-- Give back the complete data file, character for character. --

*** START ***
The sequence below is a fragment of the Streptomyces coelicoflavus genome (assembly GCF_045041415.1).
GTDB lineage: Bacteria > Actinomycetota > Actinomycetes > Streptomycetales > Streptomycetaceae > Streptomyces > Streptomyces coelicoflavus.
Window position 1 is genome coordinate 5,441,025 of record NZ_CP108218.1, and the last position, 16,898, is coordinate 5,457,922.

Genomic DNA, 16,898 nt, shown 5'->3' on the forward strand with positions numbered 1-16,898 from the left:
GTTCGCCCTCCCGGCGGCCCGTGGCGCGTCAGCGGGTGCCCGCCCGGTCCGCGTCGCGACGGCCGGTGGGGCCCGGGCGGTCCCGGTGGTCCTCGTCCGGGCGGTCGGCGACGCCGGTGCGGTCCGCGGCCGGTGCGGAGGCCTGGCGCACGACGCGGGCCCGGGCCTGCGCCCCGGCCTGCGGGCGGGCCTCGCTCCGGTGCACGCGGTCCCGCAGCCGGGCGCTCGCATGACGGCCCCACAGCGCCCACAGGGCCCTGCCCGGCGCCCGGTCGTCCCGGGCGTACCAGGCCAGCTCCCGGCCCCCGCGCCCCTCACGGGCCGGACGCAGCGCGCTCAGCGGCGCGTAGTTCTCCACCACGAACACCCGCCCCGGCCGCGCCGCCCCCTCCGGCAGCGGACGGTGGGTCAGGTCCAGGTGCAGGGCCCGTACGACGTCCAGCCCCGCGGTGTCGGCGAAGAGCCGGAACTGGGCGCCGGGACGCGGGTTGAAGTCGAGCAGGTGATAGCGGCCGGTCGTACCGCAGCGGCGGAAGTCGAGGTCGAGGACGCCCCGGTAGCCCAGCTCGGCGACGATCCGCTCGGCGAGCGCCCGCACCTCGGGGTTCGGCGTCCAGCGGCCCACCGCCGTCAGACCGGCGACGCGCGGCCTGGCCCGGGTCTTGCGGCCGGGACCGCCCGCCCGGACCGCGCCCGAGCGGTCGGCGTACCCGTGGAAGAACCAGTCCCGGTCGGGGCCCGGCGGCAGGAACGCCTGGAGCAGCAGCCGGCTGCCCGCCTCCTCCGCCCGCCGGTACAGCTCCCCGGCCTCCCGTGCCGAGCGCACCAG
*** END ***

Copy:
The sequence below is a fragment of the Streptomyces coelicoflavus genome (assembly GCF_045041415.1).
GTDB lineage: Bacteria > Actinomycetota > Actinomycetes > Streptomycetales > Streptomycetaceae > Streptomyces > Streptomyces coelicoflavus.
Window position 1 is genome coordinate 5,441,025 of record NZ_CP108218.1, and the last position, 16,898, is coordinate 5,457,922.

Genomic DNA, 16,898 nt, shown 5'->3' on the forward strand with positions numbered 1-16,898 from the left:
GTTCGCCCTCCCGGCGGCCCGTGGCGCGTCAGCGGGTGCCCGCCCGGTCCGCGTCGCGACGGCCGGTGGGGCCCGGGCGGTCCCGGTGGTCCTCGTCCGGGCGGTCGGCGACGCCGGTGCGGTCCGCGGCCGGTGCGGAGGCCTGGCGCACGACGCGGGCCCGGGCCTGCGCCCCGGCCTGCGGGCGGGCCTCGCTCCGGTGCACGCGGTCCCGCAGCCGGGCGCTCGCATGACGGCCCCACAGCGCCCACAGGGCCCTGCCCGGCGCCCGGTCGTCCCGGGCGTACCAGGCCAGCTCCCGGCCCCCGCGCCCCTCACGGGCCGGACGCAGCGCGCTCAGCGGCGCGTAGTTCTCCACCACGAACACCCGCCCCGGCCGCGCCGCCCCCTCCGGCAGCGGACGGTGGGTCAGGTCCAGGTGCAGGGCCCGTACGACGTCCAGCCCCGCGGTGTCGGCGAAGAGCCGGAACTGGGCGCCGGGACGCGGGTTGAAGTCGAGCAGGTGATAGCGGCCGGTCGTACCGCAGCGGCGGAAGTCGAGGTCGAGGACGCCCCGGTAGCCCAGCTCGGCGACGATCCGCTCGGCGAGCGCCCGCACCTCGGGGTTCGGCGTCCAGCGGCCCACCGCCGTCAGACCGGCGACGCGCGGCCTGGCCCGGGTCTTGCGGCCGGGACCGCCCGCCCGGACCGCGCCCGAGCGGTCGGCGTACCCGTGGAAGAACCAGTCCCGGTCGGGGCCCGGCGGCAGGAACGCCTGGAGCAGCAGCCGGCTGCCCGCCTCCTCCGCCCGCCGGTACAGCTCCCCGGCCTCCCGTGCCGAGCGCACCAG